Smith Researchers Document
How Stereotypes Affect Brain Activity, Performance
A new study by a group of Smith researchers documents
for the first time how certain regions of women’s brains react to positive
and negative stereotypes about women’s abilities and how, when a woman is told
she will not succeed, her brain can take on an emotional burden that inhibits her
ability to achieve.
Associate Professor of Psychology Maryjane Wraga, fellow
researchers Molly Helt ’05 and Emily Jacobs ’04, and current student
Kerry Sullivan ’07 used functional magnetic resonance imaging (fMRI) to document
the brain activity in 54 women between the ages of 18 and 34, after they read a stereotypical
message about women and then performed a spatial reasoning task. The task required
them to view pictures of objects and describe what the objects would look like from
different, imagined perspectives.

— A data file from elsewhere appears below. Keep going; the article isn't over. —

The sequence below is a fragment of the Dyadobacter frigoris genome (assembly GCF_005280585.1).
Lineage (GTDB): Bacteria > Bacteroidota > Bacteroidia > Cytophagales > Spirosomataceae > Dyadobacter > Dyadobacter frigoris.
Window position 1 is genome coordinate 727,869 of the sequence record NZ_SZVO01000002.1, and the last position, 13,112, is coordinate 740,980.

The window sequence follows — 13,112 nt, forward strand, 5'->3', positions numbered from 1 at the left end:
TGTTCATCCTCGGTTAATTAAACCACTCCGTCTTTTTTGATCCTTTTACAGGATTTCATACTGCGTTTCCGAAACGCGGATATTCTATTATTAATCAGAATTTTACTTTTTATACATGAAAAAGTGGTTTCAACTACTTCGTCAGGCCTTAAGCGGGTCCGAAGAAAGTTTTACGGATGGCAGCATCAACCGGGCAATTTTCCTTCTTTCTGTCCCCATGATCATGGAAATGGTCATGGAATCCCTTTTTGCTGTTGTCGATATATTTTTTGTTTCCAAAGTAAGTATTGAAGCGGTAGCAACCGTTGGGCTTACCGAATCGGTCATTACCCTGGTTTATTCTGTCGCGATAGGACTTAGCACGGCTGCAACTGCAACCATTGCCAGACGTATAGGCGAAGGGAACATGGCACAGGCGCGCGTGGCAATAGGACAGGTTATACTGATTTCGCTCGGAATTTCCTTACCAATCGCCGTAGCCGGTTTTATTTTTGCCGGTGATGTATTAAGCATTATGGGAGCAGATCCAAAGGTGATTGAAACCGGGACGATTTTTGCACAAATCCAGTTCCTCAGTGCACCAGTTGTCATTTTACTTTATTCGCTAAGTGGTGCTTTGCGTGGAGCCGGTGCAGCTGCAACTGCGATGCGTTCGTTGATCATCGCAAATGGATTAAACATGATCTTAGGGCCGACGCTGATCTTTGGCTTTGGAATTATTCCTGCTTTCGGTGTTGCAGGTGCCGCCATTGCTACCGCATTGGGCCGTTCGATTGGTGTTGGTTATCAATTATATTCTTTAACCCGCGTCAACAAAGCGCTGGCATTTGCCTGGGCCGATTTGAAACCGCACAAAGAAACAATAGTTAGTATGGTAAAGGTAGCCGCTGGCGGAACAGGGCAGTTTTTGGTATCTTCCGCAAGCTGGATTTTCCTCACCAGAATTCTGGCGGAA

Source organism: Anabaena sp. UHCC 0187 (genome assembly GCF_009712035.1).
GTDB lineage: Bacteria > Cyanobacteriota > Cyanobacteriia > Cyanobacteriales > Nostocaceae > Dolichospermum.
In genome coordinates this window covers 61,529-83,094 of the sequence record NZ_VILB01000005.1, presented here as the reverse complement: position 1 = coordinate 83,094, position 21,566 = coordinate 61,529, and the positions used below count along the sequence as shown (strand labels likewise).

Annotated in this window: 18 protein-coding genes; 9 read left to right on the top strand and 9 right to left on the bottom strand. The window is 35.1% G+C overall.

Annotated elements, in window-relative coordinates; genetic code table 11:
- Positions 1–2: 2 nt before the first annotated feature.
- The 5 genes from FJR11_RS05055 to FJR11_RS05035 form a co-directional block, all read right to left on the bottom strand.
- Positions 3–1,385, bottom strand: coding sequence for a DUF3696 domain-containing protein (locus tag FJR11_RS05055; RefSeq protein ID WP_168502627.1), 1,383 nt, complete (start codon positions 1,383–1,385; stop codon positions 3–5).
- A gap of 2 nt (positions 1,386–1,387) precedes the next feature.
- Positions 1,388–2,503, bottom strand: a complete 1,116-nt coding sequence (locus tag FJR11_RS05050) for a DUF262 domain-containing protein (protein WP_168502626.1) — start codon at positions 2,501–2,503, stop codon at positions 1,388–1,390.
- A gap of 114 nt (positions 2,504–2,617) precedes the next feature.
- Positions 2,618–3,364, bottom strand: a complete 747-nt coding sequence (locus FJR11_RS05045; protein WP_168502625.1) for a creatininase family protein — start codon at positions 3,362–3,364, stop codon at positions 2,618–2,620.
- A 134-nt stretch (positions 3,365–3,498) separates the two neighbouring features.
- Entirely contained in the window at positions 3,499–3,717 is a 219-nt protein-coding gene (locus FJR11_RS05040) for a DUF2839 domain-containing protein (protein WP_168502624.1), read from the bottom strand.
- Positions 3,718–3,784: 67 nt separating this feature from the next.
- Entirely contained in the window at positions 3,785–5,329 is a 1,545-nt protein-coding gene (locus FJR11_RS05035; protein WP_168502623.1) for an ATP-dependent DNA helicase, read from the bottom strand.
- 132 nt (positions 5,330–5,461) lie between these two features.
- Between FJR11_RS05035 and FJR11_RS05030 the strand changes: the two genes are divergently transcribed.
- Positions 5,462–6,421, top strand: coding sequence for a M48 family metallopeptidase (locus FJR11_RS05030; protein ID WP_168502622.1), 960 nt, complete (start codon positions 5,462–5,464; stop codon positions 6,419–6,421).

The group exposed to a negative stereotype made 6 percent
more errors than the group exposed to a neutral message, and 14 percent more errors
than the group exposed to a positive stereotype.
“The results demonstrate the remarkable power
of culture in determining performance,” said Wraga, the lead author on the
study, published in the journal Social Cognitive and Affective Neuroscience.
Researchers used a spatial reasoning task and, in particular,
one that required mental rotation, because spatial reasoning is thought to play a
major role in men’s superior performance on measures such as the Scholastic
Aptitude Test (SAT).
The Wall Street Journal recently noted the research
and quoted Wraga about the study’s findings: “Even if you say the stereotype
is rubbish, it has an effect on an unconscious level.”
The research was supported by a grant from the National
Science Foundation and performed at Dartmouth College’s Brain Imaging Center.
For more information about the study, visit www.smith.edu/newsoffice/releases/06-038.html.